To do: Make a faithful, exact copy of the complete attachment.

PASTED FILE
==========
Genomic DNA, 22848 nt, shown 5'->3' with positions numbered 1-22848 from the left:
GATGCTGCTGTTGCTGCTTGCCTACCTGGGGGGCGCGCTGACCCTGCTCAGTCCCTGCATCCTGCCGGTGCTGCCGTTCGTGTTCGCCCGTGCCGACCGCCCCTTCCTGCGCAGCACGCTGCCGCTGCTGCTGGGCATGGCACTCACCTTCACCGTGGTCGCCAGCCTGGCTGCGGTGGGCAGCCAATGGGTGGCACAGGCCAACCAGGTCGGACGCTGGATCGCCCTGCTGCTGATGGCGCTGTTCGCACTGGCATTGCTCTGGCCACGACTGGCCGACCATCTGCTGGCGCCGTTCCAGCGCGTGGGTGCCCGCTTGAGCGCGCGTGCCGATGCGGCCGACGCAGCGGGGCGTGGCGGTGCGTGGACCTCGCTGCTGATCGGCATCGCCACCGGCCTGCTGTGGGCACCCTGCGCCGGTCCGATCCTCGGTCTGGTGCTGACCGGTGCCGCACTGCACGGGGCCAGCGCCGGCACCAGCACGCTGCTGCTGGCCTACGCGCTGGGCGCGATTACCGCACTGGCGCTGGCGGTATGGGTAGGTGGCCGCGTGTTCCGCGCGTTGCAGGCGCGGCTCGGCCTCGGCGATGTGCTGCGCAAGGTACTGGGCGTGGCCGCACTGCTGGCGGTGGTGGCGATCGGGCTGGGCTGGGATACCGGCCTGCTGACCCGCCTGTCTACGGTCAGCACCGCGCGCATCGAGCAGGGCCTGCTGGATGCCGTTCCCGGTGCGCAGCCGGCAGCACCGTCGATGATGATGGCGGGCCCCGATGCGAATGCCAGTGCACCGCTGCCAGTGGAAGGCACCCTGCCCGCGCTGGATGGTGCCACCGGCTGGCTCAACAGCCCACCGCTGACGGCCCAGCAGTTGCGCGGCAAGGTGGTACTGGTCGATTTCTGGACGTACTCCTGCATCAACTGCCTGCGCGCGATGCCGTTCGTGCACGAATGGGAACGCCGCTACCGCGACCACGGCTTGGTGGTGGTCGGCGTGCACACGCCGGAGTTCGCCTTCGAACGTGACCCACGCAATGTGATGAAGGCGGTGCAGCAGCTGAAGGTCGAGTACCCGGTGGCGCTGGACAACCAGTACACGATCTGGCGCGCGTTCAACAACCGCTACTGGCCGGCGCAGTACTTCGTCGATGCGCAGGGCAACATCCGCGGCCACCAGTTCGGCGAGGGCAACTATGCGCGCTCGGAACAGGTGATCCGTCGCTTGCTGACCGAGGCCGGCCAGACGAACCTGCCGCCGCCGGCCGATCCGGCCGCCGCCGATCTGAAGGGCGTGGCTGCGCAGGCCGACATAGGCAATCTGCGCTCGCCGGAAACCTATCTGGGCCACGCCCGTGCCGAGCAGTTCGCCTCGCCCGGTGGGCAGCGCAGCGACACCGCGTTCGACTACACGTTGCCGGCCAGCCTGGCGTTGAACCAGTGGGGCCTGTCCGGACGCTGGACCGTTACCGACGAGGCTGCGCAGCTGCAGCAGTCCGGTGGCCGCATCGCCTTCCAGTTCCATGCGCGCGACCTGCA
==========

Genomic DNA, 22848 nt, shown 5'->3' with positions numbered 1-22848 from the left:
GATGCTGCTGTTGCTGCTTGCCTACCTGGGGGGCGCGCTGACCCTGCTCAGTCCCTGCATCCTGCCGGTGCTGCCGTTCGTGTTCGCCCGTGCCGACCGCCCCTTCCTGCGCAGCACGCTGCCGCTGCTGCTGGGCATGGCACTCACCTTCACCGTGGTCGCCAGCCTGGCTGCGGTGGGCAGCCAATGGGTGGCACAGGCCAACCAGGTCGGACGCTGGATCGCCCTGCTGCTGATGGCGCTGTTCGCACTGGCATTGCTCTGGCCACGACTGGCCGACCATCTGCTGGCGCCGTTCCAGCGCGTGGGTGCCCGCTTGAGCGCGCGTGCCGATGCGGCCGACGCAGCGGGGCGTGGCGGTGCGTGGACCTCGCTGCTGATCGGCATCGCCACCGGCCTGCTGTGGGCACCCTGCGCCGGTCCGATCCTCGGTCTGGTGCTGACCGGTGCCGCACTGCACGGGGCCAGCGCCGGCACCAGCACGCTGCTGCTGGCCTACGCGCTGGGCGCGATTACCGCACTGGCGCTGGCGGTATGGGTAGGTGGCCGCGTGTTCCGCGCGTTGCAGGCGCGGCTCGGCCTCGGCGATGTGCTGCGCAAGGTACTGGGCGTGGCCGCACTGCTGGCGGTGGTGGCGATCGGGCTGGGCTGGGATACCGGCCTGCTGACCCGCCTGTCTACGGTCAGCACCGCGCGCATCGAGCAGGGCCTGCTGGATGCCGTTCCCGGTGCGCAGCCGGCAGCACCGTCGATGATGATGGCGGGCCCCGATGCGAATGCCAGTGCACCGCTGCCAGTGGAAGGCACCCTGCCCGCGCTGGATGGTGCCACCGGCTGGCTCAACAGCCCACCGCTGACGGCCCAGCAGTTGCGCGGCAAGGTGGTACTGGTCGATTTCTGGACGTACTCCTGCATCAACTGCCTGCGCGCGATGCCGTTCGTGCACGAATGGGAACGCCGCTACCGCGACCACGGCTTGGTGGTGGTCGGCGTGCACACGCCGGAGTTCGCCTTCGAACGTGACCCACGCAATGTGATGAAGGCGGTGCAGCAGCTGAAGGTCGAGTACCCGGTGGCGCTGGACAACCAGTACACGATCTGGCGCGCGTTCAACAACCGCTACTGGCCGGCGCAGTACTTCGTCGATGCGCAGGGCAACATCCGCGGCCACCAGTTCGGCGAGGGCAACTATGCGCGCTCGGAACAGGTGATCCGTCGCTTGCTGACCGAGGCCGGCCAGACGAACCTGCCGCCGCCGGCCGATCCGGCCGCCGCCGATCTGAAGGGCGTGGCTGCGCAGGCCGACATAGGCAATCTGCGCTCGCCGGAAACCTATCTGGGCCACGCCCGTGCCGAGCAGTTCGCCTCGCCCGGTGGGCAGCGCAGCGACACCGCGTTCGACTACACGTTGCCGGCCAGCCTGGCGTTGAACCAGTGGGGCCTGTCCGGACGCTGGACCGTTACCGACGAGGCTGCGCAGCTGCAGCAGTCCGGTGGCCGCATCGCCTTCCAGTTCCATGCGCGCGACCTGCA